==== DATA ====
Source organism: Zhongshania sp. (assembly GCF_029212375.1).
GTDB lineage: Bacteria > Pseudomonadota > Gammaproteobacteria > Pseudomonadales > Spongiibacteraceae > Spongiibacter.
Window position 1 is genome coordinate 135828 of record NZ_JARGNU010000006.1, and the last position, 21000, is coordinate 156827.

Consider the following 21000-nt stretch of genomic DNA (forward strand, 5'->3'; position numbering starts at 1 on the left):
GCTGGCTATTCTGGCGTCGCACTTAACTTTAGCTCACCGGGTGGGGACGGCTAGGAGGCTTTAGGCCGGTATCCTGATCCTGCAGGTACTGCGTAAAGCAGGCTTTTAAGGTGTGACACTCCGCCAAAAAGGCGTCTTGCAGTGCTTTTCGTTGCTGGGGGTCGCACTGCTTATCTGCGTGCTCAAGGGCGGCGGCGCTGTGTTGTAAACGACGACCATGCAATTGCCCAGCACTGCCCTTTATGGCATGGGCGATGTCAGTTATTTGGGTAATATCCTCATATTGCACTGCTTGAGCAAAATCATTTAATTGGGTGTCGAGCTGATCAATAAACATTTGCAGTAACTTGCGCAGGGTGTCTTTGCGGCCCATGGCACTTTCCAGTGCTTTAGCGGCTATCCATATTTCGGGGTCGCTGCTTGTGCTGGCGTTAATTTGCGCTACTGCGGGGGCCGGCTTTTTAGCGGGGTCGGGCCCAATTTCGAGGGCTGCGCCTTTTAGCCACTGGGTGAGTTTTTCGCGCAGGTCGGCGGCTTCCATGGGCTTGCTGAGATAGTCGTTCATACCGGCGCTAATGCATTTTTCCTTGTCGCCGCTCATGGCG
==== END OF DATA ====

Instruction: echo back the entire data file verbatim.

Source organism: Zhongshania sp. (assembly GCF_029212375.1).
GTDB lineage: Bacteria > Pseudomonadota > Gammaproteobacteria > Pseudomonadales > Spongiibacteraceae > Spongiibacter.
Window position 1 is genome coordinate 135828 of record NZ_JARGNU010000006.1, and the last position, 21000, is coordinate 156827.

Consider the following 21000-nt stretch of genomic DNA (forward strand, 5'->3'; position numbering starts at 1 on the left):
GCTGGCTATTCTGGCGTCGCACTTAACTTTAGCTCACCGGGTGGGGACGGCTAGGAGGCTTTAGGCCGGTATCCTGATCCTGCAGGTACTGCGTAAAGCAGGCTTTTAAGGTGTGACACTCCGCCAAAAAGGCGTCTTGCAGTGCTTTTCGTTGCTGGGGGTCGCACTGCTTATCTGCGTGCTCAAGGGCGGCGGCGCTGTGTTGTAAACGACGACCATGCAATTGCCCAGCACTGCCCTTTATGGCATGGGCGATGTCAGTTATTTGGGTAATATCCTCATATTGCACTGCTTGAGCAAAATCATTTAATTGGGTGTCGAGCTGATCAATAAACATTTGCAGTAACTTGCGCAGGGTGTCTTTGCGGCCCATGGCACTTTCCAGTGCTTTAGCGGCTATCCATATTTCGGGGTCGCTGCTTGTGCTGGCGTTAATTTGCGCTACTGCGGGGGCCGGCTTTTTAGCGGGGTCGGGCCCAATTTCGAGGGCTGCGCCTTTTAGCCACTGGGTGAGTTTTTCGCGCAGGTCGGCGGCTTCCATGGGCTTGCTGAGATAGTCGTTCATACCGGCGCTAATGCATTTTTCCTTGTCGCCGCTCATGGCG